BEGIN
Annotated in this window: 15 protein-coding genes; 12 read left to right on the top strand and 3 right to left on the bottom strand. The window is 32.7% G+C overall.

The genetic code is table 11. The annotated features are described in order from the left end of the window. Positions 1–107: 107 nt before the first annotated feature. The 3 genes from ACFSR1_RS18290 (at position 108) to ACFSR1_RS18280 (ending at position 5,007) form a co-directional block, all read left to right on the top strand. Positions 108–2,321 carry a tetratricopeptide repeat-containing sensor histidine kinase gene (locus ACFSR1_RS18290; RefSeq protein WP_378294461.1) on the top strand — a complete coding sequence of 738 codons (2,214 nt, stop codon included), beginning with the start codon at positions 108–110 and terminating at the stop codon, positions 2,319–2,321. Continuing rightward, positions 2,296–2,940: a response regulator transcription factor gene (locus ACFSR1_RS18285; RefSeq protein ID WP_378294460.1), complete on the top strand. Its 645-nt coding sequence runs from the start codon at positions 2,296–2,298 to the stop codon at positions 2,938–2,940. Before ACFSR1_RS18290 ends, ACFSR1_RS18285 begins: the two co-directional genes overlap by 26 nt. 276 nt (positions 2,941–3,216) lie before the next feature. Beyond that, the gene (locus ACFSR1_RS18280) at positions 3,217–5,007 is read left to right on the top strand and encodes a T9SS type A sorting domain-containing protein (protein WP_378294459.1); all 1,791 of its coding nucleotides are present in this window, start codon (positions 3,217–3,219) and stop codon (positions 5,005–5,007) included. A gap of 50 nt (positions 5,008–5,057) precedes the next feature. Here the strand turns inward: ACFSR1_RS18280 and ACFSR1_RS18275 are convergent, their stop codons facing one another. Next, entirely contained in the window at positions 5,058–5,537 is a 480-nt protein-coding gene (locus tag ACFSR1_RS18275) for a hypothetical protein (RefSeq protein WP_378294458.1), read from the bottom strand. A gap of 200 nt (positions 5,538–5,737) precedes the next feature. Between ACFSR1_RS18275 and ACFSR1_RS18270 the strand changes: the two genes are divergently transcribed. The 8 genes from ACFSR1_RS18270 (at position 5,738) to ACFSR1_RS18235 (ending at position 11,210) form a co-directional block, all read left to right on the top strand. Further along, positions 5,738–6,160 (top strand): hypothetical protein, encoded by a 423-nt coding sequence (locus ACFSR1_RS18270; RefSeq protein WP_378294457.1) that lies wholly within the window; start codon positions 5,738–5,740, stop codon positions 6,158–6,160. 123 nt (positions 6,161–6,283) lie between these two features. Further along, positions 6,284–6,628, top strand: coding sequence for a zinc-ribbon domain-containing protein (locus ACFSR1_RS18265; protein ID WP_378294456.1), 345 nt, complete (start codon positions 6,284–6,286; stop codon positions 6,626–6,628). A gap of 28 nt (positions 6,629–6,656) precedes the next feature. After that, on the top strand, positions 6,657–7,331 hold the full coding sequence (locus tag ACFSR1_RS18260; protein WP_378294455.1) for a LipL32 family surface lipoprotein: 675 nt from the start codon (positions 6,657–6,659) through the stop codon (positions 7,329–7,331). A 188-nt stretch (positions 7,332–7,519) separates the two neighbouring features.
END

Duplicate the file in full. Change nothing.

Annotated in this window: 15 protein-coding genes; 12 read left to right on the top strand and 3 right to left on the bottom strand. The window is 32.7% G+C overall.

The genetic code is table 11. The annotated features are described in order from the left end of the window. Positions 1–107: 107 nt before the first annotated feature. The 3 genes from ACFSR1_RS18290 (at position 108) to ACFSR1_RS18280 (ending at position 5,007) form a co-directional block, all read left to right on the top strand. Positions 108–2,321 carry a tetratricopeptide repeat-containing sensor histidine kinase gene (locus ACFSR1_RS18290; RefSeq protein WP_378294461.1) on the top strand — a complete coding sequence of 738 codons (2,214 nt, stop codon included), beginning with the start codon at positions 108–110 and terminating at the stop codon, positions 2,319–2,321. Continuing rightward, positions 2,296–2,940: a response regulator transcription factor gene (locus ACFSR1_RS18285; RefSeq protein ID WP_378294460.1), complete on the top strand. Its 645-nt coding sequence runs from the start codon at positions 2,296–2,298 to the stop codon at positions 2,938–2,940. Before ACFSR1_RS18290 ends, ACFSR1_RS18285 begins: the two co-directional genes overlap by 26 nt. 276 nt (positions 2,941–3,216) lie before the next feature. Beyond that, the gene (locus ACFSR1_RS18280) at positions 3,217–5,007 is read left to right on the top strand and encodes a T9SS type A sorting domain-containing protein (protein WP_378294459.1); all 1,791 of its coding nucleotides are present in this window, start codon (positions 3,217–3,219) and stop codon (positions 5,005–5,007) included. A gap of 50 nt (positions 5,008–5,057) precedes the next feature. Here the strand turns inward: ACFSR1_RS18280 and ACFSR1_RS18275 are convergent, their stop codons facing one another. Next, entirely contained in the window at positions 5,058–5,537 is a 480-nt protein-coding gene (locus tag ACFSR1_RS18275) for a hypothetical protein (RefSeq protein WP_378294458.1), read from the bottom strand. A gap of 200 nt (positions 5,538–5,737) precedes the next feature. Between ACFSR1_RS18275 and ACFSR1_RS18270 the strand changes: the two genes are divergently transcribed. The 8 genes from ACFSR1_RS18270 (at position 5,738) to ACFSR1_RS18235 (ending at position 11,210) form a co-directional block, all read left to right on the top strand. Further along, positions 5,738–6,160 (top strand): hypothetical protein, encoded by a 423-nt coding sequence (locus ACFSR1_RS18270; RefSeq protein WP_378294457.1) that lies wholly within the window; start codon positions 5,738–5,740, stop codon positions 6,158–6,160. 123 nt (positions 6,161–6,283) lie between these two features. Further along, positions 6,284–6,628, top strand: coding sequence for a zinc-ribbon domain-containing protein (locus ACFSR1_RS18265; protein ID WP_378294456.1), 345 nt, complete (start codon positions 6,284–6,286; stop codon positions 6,626–6,628). A gap of 28 nt (positions 6,629–6,656) precedes the next feature. After that, on the top strand, positions 6,657–7,331 hold the full coding sequence (locus tag ACFSR1_RS18260; protein WP_378294455.1) for a LipL32 family surface lipoprotein: 675 nt from the start codon (positions 6,657–6,659) through the stop codon (positions 7,329–7,331). A 188-nt stretch (positions 7,332–7,519) separates the two neighbouring features.